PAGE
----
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A team led by the head of the International Atomic Energy Agency set off from Kyiv on Wednesday for a Russian-held nuclear power plant in southern Ukraine that has sparked global concern.
The Zaporizhzhia plant, Europe's biggest, is on the front line between Russian and Ukrainian forces, and the area has been shelled repeatedly in recent days, with the two sides accusing each other.
"We are now finally moving," IAEA chief Rafael Grossi, who arrived in Kyiv on Monday with a 13-strong team, told reporters before heading off.
Grossi said the inspectors planned to spend "a few days" at the plant and would report back afterwards.
The plant has been occupied by Russian troops since March and Ukraine has accused Russia of deploying hundreds of soldiers and storing ammunition there.
Ukraine had initially feared an IAEA visit at Zaporizhzhia would legitimise the Russian occupation of the site, before finally supporting the idea of a mission.
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But Ukraine has insisted that the mission should travel there from Ukrainian-held territory, meaning the inspectors will have to cross the front line with security guarantees from both sides.
"Sadly, Russia is not stopping its provocations precisely in the directions the mission needs to travel to arrive at the plant," Ukrainian President Volodymyr Zelensky said in his daily address to the nation on Tuesday after meeting with Grossi.
"I hope the IAEA team will be able to start its work," he added, calling the situation at the plant "extremely menacing".
"The occupiers have not abandoned the plant, they are continuing bombardments and are not withdrawing arms and ammunition from the site. They are intimidating our personnel. The risk of a nuclear catastrophe due to Russian actions is not diminishing for even an hour," he added.
"An immediate and total demilitarisation in Zaporizhzhia is necessary."
Meanwhile, intensive fighting raged across the nearby southern regions of Kherson and Donbas, Zelensky said.
Most of the region of Kherson bordering the Black Sea and its provincial capital of the same name were seized by Russian forces at the start of the invasion six months ago.
With the war in the eastern Donbas region largely stalled, analysts have said for weeks that combat is likely to shift south to break the stalemate before winter comes.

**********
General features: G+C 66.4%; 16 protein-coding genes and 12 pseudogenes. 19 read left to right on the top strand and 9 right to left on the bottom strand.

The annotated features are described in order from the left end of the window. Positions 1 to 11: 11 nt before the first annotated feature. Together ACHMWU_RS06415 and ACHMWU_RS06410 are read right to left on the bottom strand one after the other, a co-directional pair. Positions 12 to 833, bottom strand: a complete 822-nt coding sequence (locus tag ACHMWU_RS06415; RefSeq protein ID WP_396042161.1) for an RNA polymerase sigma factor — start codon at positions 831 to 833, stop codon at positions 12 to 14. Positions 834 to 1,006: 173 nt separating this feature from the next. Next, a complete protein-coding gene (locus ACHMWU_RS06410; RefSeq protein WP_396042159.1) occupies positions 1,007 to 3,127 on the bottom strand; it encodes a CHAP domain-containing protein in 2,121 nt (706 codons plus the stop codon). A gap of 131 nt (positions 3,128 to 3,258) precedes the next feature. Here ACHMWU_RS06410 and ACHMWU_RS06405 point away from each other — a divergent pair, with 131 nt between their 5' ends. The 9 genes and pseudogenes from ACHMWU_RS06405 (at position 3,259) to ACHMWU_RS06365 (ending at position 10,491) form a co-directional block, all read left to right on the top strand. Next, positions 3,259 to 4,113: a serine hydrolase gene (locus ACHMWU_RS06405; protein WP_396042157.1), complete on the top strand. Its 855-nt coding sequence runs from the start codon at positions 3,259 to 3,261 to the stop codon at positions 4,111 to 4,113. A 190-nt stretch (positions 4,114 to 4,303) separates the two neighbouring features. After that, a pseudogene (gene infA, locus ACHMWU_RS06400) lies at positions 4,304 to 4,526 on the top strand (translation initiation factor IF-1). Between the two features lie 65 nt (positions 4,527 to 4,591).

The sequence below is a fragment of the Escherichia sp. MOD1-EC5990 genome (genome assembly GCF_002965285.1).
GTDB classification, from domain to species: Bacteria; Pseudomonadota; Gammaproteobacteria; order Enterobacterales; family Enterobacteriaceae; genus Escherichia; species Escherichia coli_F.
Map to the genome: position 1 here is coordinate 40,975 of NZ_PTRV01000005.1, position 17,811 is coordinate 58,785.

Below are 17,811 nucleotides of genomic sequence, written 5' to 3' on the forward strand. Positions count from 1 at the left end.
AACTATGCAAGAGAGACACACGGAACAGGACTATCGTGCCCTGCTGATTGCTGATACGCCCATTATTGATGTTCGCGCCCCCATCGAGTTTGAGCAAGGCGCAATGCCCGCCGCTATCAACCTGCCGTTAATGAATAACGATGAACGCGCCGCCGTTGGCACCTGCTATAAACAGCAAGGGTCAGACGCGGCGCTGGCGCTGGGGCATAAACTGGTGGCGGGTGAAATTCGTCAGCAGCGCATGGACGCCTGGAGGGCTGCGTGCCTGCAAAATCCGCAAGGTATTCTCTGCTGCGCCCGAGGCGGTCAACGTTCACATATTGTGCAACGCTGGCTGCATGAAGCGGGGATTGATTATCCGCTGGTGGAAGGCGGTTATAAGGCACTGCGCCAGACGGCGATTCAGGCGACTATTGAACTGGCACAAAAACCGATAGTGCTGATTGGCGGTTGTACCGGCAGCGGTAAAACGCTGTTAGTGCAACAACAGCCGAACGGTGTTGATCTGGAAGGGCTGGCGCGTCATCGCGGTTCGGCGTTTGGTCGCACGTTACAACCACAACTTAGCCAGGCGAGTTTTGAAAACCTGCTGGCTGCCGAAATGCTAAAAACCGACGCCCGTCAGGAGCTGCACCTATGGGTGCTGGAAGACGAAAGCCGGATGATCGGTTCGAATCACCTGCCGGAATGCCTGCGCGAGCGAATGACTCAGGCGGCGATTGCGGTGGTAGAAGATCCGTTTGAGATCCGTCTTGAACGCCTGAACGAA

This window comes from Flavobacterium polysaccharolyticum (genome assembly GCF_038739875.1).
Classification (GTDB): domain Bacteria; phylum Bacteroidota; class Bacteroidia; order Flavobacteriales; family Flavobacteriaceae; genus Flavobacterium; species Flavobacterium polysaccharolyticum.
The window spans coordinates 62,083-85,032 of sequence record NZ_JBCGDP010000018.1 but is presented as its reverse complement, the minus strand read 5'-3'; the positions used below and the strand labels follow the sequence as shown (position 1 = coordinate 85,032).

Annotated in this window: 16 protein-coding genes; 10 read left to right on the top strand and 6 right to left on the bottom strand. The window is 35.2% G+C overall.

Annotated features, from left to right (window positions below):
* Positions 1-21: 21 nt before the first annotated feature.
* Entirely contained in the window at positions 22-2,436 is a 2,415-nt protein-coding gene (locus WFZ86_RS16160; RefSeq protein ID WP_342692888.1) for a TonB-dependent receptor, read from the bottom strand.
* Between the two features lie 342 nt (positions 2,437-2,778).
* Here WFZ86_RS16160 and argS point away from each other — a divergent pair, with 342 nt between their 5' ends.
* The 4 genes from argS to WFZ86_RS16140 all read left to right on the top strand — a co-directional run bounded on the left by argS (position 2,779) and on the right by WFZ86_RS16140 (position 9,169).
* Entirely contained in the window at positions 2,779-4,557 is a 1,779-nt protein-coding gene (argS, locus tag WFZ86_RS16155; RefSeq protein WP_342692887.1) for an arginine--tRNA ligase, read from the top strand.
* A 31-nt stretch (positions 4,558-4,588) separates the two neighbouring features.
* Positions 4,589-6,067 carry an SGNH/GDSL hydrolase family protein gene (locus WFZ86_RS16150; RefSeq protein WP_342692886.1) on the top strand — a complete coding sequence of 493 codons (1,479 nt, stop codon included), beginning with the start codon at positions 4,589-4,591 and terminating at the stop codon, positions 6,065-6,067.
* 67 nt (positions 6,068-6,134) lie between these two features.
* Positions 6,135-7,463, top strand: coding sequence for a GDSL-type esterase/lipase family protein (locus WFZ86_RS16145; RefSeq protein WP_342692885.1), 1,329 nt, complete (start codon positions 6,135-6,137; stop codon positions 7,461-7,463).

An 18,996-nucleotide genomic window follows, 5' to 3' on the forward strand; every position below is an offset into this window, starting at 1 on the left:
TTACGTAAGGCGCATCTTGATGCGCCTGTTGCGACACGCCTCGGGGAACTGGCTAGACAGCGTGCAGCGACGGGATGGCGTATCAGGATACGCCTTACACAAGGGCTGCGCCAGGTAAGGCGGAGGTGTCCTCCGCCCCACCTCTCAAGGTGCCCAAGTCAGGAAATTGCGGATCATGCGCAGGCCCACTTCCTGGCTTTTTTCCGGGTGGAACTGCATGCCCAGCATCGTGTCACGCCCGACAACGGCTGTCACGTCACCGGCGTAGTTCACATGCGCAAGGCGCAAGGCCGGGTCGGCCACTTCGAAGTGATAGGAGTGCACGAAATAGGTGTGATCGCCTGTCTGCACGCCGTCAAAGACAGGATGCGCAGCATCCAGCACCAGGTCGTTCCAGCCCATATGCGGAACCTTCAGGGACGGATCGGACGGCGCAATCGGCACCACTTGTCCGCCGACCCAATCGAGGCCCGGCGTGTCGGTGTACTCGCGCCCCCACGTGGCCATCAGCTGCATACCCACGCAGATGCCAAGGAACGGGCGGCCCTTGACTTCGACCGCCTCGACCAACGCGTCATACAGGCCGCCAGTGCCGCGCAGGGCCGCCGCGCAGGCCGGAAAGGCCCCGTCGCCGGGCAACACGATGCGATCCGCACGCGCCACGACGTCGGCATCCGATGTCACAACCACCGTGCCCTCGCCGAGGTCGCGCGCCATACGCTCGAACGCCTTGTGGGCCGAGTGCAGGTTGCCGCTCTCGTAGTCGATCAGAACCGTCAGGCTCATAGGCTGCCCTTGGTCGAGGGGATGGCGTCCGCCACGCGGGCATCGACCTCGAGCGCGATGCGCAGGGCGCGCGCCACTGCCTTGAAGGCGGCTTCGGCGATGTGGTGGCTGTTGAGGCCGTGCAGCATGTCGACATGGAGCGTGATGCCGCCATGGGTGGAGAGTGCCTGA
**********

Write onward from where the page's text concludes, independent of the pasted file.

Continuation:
A 'long and complicated' fight
On Tuesday, fresh Russian strikes on the centre of the northeastern city of Kharkiv killed at least five people and injured seven.
But much of the attention remained on the counter-offensive in the south.
In Bereznehuvate, a town near the frontline about 70 kilometres (43 miles) north of Kherson city, AFP reporters could hear artillery fire and saw soldiers resting by the roadside.
"We forced them well back," said Victor, an infantryman in his 60s who declined to give a surname.
But his commander Oleksandr, a veteran of the Soviet war in Afghanistan, predicted the fight to retake Kherson would be "long and complicated".
Russia's defence ministry claimed Tuesday that Ukraine had met "defeat" in its southern counter-attack, suffering "large-scale losses" of more than 1,200 soldiers and around 150 military vehicles.
For its part, the Ukrainian presidency claimed its forces had destroyed "almost all large bridges" over the Dnipro and that "only pedestrian crossings remain" in the Kherson region.
Overnight, the Ukrainian-held city of Mykolaiv, 80 kilometres northwest of Kherson, came under "massive bombardment", with Russian anti-aircraft missiles killing two civilians and injuring 24, the army's southern command said.
'We are not afraid'
The fresh fighting came as students across Ukraine prepared for the start of a new academic year after schools were shut by the Russian invasion, now in its seventh month.
Only those schools with air-raid bunkers will be permitted to reopen, with the rest reverting to online learning.
"We just want to live our life fully," 16-year-old student Polina told AFP in Kyiv.
"We are not afraid, we have already lived enough. Our generation has decided to live in the present moment."
European Union defence ministers meeting in Prague Tuesday began planning a training program for Ukrainian soldiers.
"There are many training initiatives but the needs are enormous," said EU foreign policy chief Josep Borrell, who says Ukrainian troops could be trained in nearby EU member states.
EU member states were meanwhile split over a proposal to ban Russian travellers from entering its territory, with heavyweights Germany and France insisting on the need to differentiate between those who were responsible for the war and those who were not.
EU foreign ministers were due to hold talks on the issue at an informal meeting in Prague later on Wednesday.
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